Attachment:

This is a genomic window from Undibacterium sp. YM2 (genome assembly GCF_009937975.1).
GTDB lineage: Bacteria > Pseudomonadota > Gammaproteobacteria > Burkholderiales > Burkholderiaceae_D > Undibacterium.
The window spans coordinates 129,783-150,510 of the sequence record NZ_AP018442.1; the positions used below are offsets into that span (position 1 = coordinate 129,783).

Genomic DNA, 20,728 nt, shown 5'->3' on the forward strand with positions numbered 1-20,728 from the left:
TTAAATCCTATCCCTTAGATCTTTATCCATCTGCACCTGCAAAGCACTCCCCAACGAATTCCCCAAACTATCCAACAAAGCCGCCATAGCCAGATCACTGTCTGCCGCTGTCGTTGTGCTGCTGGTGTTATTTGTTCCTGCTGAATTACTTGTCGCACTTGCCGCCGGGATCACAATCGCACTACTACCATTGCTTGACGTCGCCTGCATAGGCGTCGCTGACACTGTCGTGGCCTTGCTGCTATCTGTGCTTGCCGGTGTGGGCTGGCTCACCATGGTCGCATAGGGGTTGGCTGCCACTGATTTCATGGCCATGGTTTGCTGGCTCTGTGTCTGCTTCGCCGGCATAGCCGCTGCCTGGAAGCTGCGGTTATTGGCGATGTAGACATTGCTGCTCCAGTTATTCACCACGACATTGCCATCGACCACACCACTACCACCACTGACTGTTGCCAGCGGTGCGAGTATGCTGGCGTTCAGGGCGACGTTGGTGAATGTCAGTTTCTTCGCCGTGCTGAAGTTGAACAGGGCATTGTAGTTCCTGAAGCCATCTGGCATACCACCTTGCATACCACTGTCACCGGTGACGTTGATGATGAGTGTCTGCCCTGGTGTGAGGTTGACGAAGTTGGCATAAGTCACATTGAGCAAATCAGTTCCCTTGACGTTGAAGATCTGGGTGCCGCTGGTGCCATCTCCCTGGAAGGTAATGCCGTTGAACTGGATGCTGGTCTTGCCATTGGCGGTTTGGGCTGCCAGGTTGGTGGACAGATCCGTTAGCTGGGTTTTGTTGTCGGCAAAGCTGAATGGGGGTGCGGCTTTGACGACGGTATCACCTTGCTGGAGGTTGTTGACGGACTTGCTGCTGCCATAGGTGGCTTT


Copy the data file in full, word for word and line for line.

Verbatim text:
This is a genomic window from Undibacterium sp. YM2 (genome assembly GCF_009937975.1).
GTDB lineage: Bacteria > Pseudomonadota > Gammaproteobacteria > Burkholderiales > Burkholderiaceae_D > Undibacterium.
The window spans coordinates 129,783-150,510 of the sequence record NZ_AP018442.1; the positions used below are offsets into that span (position 1 = coordinate 129,783).

Genomic DNA, 20,728 nt, shown 5'->3' on the forward strand with positions numbered 1-20,728 from the left:
TTAAATCCTATCCCTTAGATCTTTATCCATCTGCACCTGCAAAGCACTCCCCAACGAATTCCCCAAACTATCCAACAAAGCCGCCATAGCCAGATCACTGTCTGCCGCTGTCGTTGTGCTGCTGGTGTTATTTGTTCCTGCTGAATTACTTGTCGCACTTGCCGCCGGGATCACAATCGCACTACTACCATTGCTTGACGTCGCCTGCATAGGCGTCGCTGACACTGTCGTGGCCTTGCTGCTATCTGTGCTTGCCGGTGTGGGCTGGCTCACCATGGTCGCATAGGGGTTGGCTGCCACTGATTTCATGGCCATGGTTTGCTGGCTCTGTGTCTGCTTCGCCGGCATAGCCGCTGCCTGGAAGCTGCGGTTATTGGCGATGTAGACATTGCTGCTCCAGTTATTCACCACGACATTGCCATCGACCACACCACTACCACCACTGACTGTTGCCAGCGGTGCGAGTATGCTGGCGTTCAGGGCGACGTTGGTGAATGTCAGTTTCTTCGCCGTGCTGAAGTTGAACAGGGCATTGTAGTTCCTGAAGCCATCTGGCATACCACCTTGCATACCACTGTCACCGGTGACGTTGATGATGAGTGTCTGCCCTGGTGTGAGGTTGACGAAGTTGGCATAAGTCACATTGAGCAAATCAGTTCCCTTGACGTTGAAGATCTGGGTGCCGCTGGTGCCATCTCCCTGGAAGGTAATGCCGTTGAACTGGATGCTGGTCTTGCCATTGGCGGTTTGGGCTGCCAGGTTGGTGGACAGATCCGTTAGCTGGGTTTTGTTGTCGGCAAAGCTGAATGGGGGTGCGGCTTTGACGACGGTATCACCTTGCTGGAGGTTGTTGACGGACTTGCTGCTGCCATAGGTGGCTTT